An interesting study by Warwick University, reported here in the Huffington Post, shows a remarkably high correlation between the effects of austerity and voting Brexit, as the map below suggests.
“In other words, by curtailing the welfare state, austerity has likely activated a broad range of existing economic grievances that have developed over a long period,” the study says. And of course scapegoating immigrants thus became all the easier for Farage and his friends.
Osborne and Cameron and their friends thought they could promote the austerity dogma and that they would still win for remain.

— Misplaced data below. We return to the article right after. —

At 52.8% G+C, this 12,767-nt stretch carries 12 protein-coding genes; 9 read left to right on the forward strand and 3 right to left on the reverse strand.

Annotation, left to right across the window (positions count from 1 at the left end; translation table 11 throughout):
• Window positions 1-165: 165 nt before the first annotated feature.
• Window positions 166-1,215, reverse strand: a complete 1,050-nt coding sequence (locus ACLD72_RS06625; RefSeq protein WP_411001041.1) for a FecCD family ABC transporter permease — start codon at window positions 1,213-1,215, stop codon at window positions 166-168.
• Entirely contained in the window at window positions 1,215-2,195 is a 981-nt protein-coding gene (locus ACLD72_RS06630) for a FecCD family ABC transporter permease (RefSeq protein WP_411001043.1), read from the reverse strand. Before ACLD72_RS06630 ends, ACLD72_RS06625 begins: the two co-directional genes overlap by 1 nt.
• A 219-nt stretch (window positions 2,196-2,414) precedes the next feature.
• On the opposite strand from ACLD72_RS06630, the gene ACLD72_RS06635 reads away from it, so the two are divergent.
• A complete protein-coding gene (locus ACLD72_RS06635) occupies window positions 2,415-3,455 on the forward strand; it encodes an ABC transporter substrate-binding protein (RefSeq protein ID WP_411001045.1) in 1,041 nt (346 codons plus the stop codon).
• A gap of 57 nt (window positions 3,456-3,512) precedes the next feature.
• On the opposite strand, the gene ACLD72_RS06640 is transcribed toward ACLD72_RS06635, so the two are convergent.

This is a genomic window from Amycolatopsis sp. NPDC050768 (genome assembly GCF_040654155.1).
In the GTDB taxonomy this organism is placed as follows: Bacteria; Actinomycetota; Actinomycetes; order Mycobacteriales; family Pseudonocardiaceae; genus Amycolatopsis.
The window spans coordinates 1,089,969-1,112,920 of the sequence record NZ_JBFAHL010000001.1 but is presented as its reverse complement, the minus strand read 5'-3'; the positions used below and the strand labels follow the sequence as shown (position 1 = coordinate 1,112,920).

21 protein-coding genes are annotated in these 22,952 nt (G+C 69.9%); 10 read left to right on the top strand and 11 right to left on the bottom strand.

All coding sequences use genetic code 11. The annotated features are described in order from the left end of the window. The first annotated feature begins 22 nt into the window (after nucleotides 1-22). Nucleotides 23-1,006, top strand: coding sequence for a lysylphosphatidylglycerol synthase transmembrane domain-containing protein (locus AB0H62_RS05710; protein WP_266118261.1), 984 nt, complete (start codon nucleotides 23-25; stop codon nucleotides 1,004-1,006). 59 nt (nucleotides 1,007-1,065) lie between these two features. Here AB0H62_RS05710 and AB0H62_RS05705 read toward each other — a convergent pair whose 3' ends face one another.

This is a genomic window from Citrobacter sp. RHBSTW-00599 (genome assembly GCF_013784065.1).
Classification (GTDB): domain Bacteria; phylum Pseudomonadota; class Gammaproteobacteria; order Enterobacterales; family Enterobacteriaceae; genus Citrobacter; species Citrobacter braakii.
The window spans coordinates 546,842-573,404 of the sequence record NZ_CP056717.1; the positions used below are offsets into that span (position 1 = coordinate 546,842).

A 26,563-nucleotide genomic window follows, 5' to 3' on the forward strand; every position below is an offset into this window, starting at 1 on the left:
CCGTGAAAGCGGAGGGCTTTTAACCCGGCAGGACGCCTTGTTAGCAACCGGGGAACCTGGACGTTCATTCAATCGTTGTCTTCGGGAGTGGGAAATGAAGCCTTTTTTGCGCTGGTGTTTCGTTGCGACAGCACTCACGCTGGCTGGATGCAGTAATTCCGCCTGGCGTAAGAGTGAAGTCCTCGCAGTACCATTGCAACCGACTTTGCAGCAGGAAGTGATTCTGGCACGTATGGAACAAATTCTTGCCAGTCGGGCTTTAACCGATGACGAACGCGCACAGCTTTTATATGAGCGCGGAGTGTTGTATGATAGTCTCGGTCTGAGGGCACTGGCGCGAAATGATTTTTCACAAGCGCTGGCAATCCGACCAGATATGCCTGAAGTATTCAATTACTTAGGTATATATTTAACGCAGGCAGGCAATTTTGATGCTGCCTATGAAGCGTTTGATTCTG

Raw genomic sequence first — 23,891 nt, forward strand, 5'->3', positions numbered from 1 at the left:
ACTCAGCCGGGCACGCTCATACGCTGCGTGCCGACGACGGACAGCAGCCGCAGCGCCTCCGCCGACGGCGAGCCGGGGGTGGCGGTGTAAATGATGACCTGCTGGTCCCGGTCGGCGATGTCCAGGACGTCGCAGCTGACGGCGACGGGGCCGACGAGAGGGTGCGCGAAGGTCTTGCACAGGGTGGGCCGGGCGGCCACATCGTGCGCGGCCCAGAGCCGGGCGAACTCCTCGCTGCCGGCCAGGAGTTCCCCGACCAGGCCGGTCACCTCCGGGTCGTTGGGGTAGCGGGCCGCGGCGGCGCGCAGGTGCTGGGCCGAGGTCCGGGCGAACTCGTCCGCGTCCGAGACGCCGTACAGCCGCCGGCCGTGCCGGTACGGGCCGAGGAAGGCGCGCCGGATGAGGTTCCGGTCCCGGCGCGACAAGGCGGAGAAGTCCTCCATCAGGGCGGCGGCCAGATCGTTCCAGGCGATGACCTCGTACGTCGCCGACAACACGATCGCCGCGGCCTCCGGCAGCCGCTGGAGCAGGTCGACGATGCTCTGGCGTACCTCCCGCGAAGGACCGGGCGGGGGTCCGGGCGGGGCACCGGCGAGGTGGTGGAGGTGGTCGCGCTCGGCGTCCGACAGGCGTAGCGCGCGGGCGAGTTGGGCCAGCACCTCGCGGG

As the chart above, from the same report, shows, welfare benefits and education spending had been declining rapidly for almost six years when the referendum was called. The government was asking for a bloody nose.
For Osborne and Cameron, their empathy-free lives doubtless made such an outcome inconceivable, but there is a certain irony that their unpreparedness had the effect of pushing them both out of politics.
For this duo it was an own goal of considerable incompetence. It is most unfortunate that it is now, too, for the country at large.